Over the course of history, humans have always looked for ways to improve efficiency and productivity. Think about all the inventions you studied in school, like the printing press and cotton gin, that initiated key moments of change for industry and society. Innovation drives progress, but that progress doesn’t innately mean a better experience or quality of life for everyone.

Advances in artificial intelligence (AI) and machine learning have meant more potential use cases for automation technologies. Businesses see this as an opportunity to improve efficiency and productivity – and it is. However, being too focused just on those goals often means they overlook the importance of the experience.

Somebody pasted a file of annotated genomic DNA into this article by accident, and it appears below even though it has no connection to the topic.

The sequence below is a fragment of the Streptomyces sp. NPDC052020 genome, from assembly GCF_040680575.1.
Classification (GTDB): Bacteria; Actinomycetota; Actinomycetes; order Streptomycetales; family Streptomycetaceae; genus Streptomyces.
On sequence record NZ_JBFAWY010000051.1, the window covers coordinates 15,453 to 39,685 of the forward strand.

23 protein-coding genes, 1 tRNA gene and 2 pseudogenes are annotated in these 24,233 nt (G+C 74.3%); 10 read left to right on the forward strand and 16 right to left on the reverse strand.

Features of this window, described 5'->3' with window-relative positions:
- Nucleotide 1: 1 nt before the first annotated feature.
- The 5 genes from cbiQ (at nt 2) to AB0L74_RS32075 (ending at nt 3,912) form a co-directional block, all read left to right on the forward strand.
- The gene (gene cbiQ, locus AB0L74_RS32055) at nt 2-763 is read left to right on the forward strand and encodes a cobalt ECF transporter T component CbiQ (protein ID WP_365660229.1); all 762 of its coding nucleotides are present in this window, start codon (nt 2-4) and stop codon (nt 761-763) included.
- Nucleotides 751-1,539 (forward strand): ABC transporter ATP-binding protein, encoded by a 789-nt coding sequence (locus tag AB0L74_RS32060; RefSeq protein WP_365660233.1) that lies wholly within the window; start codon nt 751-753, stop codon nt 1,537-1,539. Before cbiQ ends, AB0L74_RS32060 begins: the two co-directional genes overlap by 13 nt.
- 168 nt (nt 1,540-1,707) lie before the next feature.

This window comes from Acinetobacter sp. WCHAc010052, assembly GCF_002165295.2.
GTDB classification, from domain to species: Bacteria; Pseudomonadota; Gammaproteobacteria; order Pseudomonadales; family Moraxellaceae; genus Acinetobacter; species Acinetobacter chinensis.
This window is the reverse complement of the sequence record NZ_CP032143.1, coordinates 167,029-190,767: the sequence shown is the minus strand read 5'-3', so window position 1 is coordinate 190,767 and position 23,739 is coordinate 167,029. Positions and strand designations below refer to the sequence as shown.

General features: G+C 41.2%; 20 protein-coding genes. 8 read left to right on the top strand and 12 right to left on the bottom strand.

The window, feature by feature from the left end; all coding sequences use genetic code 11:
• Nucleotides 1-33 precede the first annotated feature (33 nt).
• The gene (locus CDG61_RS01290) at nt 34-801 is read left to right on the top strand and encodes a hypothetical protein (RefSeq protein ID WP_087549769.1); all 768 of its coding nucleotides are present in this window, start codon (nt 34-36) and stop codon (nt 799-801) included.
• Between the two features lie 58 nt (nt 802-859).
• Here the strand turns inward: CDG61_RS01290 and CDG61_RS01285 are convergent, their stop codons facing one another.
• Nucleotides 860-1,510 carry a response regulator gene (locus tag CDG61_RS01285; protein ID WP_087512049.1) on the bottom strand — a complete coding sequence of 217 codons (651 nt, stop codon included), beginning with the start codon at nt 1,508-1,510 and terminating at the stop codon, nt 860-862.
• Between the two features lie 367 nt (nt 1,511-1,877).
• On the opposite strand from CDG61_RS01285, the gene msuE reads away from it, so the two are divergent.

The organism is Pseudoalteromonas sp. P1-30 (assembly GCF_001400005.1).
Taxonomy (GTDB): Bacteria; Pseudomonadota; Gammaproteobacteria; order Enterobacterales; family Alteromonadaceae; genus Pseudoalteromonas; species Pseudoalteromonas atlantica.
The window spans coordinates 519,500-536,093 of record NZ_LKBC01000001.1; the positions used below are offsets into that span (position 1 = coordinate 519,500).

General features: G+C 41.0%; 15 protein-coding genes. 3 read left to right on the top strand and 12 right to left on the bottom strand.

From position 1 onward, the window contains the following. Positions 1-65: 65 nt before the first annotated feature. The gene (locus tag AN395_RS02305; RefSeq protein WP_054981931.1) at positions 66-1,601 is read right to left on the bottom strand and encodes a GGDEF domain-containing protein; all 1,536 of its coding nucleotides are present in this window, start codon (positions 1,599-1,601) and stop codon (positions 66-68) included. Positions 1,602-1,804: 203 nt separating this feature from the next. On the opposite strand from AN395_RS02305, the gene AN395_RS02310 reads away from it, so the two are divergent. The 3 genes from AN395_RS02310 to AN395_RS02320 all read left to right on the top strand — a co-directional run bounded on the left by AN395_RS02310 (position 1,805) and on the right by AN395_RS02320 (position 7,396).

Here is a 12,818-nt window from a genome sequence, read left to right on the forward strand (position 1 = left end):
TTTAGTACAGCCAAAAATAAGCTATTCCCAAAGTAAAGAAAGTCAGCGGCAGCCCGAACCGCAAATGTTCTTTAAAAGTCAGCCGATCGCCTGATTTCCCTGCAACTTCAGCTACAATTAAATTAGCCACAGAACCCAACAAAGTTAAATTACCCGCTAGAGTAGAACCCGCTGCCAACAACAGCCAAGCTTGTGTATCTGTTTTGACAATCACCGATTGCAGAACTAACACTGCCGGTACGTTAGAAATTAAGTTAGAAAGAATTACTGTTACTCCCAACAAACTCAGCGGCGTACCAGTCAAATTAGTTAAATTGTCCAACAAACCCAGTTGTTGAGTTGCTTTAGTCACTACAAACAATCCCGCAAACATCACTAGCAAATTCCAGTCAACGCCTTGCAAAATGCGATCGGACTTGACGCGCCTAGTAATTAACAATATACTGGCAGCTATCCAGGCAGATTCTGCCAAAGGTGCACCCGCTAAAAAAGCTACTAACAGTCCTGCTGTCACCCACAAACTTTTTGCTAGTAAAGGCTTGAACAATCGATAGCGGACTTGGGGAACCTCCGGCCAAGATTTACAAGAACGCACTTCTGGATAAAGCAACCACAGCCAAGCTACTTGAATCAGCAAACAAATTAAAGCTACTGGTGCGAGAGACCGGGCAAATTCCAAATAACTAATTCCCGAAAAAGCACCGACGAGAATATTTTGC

Forrester analyst, William McKeon-White writes about this as part of his research on help desk chatbots. He points out that prioritizing efficiency over experience leads to the critical element of user success being overlooked. If users don’t have a good experience with the chatbot, they won’t keep using it. And if users aren’t coming back to the tool, there’s no way for the organization to achieve positive longer-term outcomes.

It’s important to understand this as you build your business case for a conversational AI tool. As chatbot expert Rachael Needham explains in a vendor selection guide:

“Having a clear business objective will dictate much of what and how the chatbot is implemented. For example, is the objective to reduce phone calls or live chats – and how will that be tracked? Is it to improve customer satisfaction – and how will that be measured? Another key question to ask when thinking of customer experience is: are we really meeting the needs of our customers or are we just trying to make a score look better?”